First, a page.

(Editor’s Note: This review was solicited and is written in accordance with this site’s policy for such reviews.)
Summary: Entertainingly irreverent, but with a sharp point under the silliness – though I still haven’t figured out why the Bible on the cover is wearing a bra.
It’s always good to see fellow atheist bloggers breaking into the publishing world, and it’s in that vein that I’m pleased to review The Naked Bible by Andrew Bernardin, the blogger behind 360 Degree Skeptic. The lengthy subtitle of this book is: An Irreverent Exposure of Bible Verses, Versions, and Meanings that Preachers Dishonestly Ignore, and it delivers on that promise.
I’ll emphasize at the beginning that this book doesn’t aim to be a critical, scholarly analysis of the Bible. Nor does it attempt to be even-handed and fair to Jews and Christians (except in the sense that it relies on quoting the words of their own holy text). Instead, it sets out to be an irreverent and skeptical commentary, discussing and mocking the verses, doctrines and ideas in the text that stand out as the most ridiculous – similar to my essay “Behold, I Am Against Your Pillows“, but lengthier and far more comprehensive. Most of these verses, naturally, are the ones that are politely ignored by the majority of preachers and lay believers.
Another nice touch is that, for many verses, this book quotes several different translations. Often, this shows how some contemporary publishers have tried to paper over the uglier side of the Bible by deliberately softening the translation or making it vague, as compared to other translators who had no such scruples. Here’s an example from the book, Genesis 24:60, as translated in the New Living Version:
“They prayed that good would come to Rebekah, and said to her, ‘You are our sister. May you become the mother of millions. May your children and all their children’s children after them take over the cities of those who hate them.'”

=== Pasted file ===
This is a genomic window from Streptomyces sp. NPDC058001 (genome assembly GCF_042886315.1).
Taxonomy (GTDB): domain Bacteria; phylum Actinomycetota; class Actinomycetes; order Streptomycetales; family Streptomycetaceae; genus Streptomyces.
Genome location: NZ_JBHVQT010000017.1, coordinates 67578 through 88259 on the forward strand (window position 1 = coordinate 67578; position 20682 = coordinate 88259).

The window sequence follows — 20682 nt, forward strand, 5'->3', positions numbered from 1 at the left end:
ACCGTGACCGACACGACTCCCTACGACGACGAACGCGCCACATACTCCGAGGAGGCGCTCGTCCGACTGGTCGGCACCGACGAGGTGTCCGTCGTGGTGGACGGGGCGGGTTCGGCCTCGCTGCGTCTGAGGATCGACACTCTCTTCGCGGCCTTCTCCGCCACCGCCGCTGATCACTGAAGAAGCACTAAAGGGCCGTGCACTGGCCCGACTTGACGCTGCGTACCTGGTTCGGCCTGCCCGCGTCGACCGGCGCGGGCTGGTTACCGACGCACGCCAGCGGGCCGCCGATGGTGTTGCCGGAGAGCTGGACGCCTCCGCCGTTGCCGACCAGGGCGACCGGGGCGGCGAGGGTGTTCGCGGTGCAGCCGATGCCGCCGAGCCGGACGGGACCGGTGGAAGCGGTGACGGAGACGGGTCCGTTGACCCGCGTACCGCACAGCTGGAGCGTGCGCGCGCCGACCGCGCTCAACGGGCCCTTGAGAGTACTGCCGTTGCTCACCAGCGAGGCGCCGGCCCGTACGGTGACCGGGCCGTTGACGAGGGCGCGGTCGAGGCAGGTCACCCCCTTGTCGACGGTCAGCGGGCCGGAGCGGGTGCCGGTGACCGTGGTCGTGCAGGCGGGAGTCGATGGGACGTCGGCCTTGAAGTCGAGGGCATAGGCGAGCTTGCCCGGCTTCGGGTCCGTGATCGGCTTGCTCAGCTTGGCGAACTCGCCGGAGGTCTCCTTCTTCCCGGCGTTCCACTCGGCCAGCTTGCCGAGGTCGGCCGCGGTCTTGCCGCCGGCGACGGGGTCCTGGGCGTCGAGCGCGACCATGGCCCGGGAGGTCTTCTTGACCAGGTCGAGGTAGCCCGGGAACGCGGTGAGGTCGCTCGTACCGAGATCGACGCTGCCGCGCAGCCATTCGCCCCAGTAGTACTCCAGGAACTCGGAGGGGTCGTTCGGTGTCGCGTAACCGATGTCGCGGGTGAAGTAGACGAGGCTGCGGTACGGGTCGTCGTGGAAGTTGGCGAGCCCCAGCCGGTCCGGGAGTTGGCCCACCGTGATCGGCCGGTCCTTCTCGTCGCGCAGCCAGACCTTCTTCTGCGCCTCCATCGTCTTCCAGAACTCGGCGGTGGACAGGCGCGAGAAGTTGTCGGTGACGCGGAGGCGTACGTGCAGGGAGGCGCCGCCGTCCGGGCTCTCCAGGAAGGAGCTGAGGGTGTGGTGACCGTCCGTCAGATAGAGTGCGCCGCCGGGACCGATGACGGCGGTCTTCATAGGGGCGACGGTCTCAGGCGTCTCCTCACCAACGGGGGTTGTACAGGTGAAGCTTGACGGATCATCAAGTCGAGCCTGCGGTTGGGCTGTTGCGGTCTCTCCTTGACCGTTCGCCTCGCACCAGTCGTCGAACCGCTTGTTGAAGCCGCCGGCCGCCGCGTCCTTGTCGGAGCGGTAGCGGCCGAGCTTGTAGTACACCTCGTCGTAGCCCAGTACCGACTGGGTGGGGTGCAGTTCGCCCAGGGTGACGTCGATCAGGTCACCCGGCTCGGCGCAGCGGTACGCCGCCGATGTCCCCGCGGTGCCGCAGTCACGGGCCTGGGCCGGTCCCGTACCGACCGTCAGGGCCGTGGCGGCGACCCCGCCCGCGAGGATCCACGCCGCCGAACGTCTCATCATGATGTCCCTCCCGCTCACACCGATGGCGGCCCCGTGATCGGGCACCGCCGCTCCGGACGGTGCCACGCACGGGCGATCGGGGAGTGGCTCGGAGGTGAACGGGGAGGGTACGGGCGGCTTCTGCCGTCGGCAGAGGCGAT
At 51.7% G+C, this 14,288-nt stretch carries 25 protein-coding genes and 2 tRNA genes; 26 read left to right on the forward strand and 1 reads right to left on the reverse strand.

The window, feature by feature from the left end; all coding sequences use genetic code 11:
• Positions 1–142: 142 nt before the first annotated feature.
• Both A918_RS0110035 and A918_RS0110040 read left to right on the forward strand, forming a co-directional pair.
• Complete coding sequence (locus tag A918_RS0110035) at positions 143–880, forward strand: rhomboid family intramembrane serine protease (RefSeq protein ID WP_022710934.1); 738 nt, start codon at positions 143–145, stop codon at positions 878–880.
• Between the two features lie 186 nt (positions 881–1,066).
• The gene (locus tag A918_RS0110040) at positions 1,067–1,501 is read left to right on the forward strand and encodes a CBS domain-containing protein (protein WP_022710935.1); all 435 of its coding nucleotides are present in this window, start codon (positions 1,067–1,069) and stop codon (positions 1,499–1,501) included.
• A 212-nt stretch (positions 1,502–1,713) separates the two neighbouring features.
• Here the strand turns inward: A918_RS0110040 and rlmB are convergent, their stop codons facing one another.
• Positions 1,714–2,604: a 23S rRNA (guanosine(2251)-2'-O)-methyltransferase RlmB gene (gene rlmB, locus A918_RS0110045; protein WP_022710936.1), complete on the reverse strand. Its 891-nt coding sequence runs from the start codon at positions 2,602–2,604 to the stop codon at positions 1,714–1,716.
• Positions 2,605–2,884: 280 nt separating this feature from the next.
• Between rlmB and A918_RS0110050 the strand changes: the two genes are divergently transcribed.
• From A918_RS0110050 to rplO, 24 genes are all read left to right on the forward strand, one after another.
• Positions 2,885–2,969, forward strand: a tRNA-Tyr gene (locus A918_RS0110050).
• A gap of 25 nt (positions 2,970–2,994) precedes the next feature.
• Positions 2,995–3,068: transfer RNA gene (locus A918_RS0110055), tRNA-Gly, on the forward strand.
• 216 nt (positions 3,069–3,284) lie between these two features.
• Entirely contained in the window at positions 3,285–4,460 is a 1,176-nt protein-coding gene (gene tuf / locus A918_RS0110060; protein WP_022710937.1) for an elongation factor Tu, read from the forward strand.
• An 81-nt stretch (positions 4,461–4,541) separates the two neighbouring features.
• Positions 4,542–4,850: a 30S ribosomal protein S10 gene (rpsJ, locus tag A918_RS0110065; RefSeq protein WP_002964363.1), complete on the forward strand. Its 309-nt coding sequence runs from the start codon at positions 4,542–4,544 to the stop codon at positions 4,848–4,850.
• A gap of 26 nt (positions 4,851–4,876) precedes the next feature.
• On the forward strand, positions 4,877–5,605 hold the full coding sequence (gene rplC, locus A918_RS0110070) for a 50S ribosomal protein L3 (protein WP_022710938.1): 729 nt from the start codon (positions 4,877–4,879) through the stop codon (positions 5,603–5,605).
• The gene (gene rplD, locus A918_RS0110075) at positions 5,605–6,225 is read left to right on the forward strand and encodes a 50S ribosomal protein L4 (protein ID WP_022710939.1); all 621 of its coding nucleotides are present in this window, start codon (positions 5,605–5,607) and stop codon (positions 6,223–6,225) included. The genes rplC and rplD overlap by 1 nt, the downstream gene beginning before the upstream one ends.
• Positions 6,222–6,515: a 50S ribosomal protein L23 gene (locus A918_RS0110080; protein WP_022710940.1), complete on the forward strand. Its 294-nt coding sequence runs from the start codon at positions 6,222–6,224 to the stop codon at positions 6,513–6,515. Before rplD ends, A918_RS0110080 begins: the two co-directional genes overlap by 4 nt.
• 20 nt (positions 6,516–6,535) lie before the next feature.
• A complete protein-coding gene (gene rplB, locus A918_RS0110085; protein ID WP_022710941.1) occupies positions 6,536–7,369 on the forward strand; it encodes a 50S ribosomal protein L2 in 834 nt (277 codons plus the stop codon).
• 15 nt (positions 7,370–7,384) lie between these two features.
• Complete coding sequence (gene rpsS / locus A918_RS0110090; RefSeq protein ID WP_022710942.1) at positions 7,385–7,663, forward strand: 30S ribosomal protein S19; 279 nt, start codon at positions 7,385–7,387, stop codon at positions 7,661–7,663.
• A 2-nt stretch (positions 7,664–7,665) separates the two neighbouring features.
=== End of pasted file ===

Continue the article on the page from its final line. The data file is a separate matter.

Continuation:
“And they blessed Rebekah, saying, ‘You’re our sister – live bountifully! And your children, triumphantly!'”
As Bernardin says, “Nice try, Message Bible. Those who know better don’t deny that the Bible expresses bloody values” [p.38]. He also asks, “Why wouldn’t they simply pray that Rebekah’s children weren’t hated?”
There are some nice quips in here too, such as this line commenting on God’s punishing all of Egypt to make the pharaoh let the Israelites go:
Wouldn’t a just and fair god cause the source of his consternation to, say, have a heart attack? Even better, with a touch of his wondrous magic, couldn’t a benevolent god make the Pharaoh simply undergo a change of heart? If a bit of Who singing was capable of making the Grinch give back Christmas, imagine what the touch of a god could do. [p.50]
Or on Exodus 21:17, which bars deformed people from approaching the altar:
I could understand, “He who hath a broken soul or a boil upon his spirit, he shall not enter the house of our god.” But he who hath a harelip is unfit to kiss the mighty one’s feet? Talk about a double whammy: first a god does a shoddy job directing your creation, and then he bars you from his house. [p.129]
And in reference to one of the many verses in which God promises that a man’s sin will taint his descendants forever:
Apparently, to err is human, but to hold a grudge is divine. [p.143]
There’s more than enough ridiculous material in the Bible to fill out a book, and it’s good to have this one pointing that fact out. I had more than a few laugh-out-loud moments reading through it. (Some of my other favorites were the Halloween-themed chapter and Bernardin’s clever exegesis, on par with the finest feats of Christian apologists, “proving” that Goliath had a brother also named Goliath.) But there’s a sharp point under all the silliness: for an allegedly divine book, the Bible is chock-full of ridiculous rules, archaic customs, bloody savagery, and much else of no use or relevance. Most of the people who loudly revere the Bible have never read it for themselves and are unaware of this, and the more attention we call to it, the better.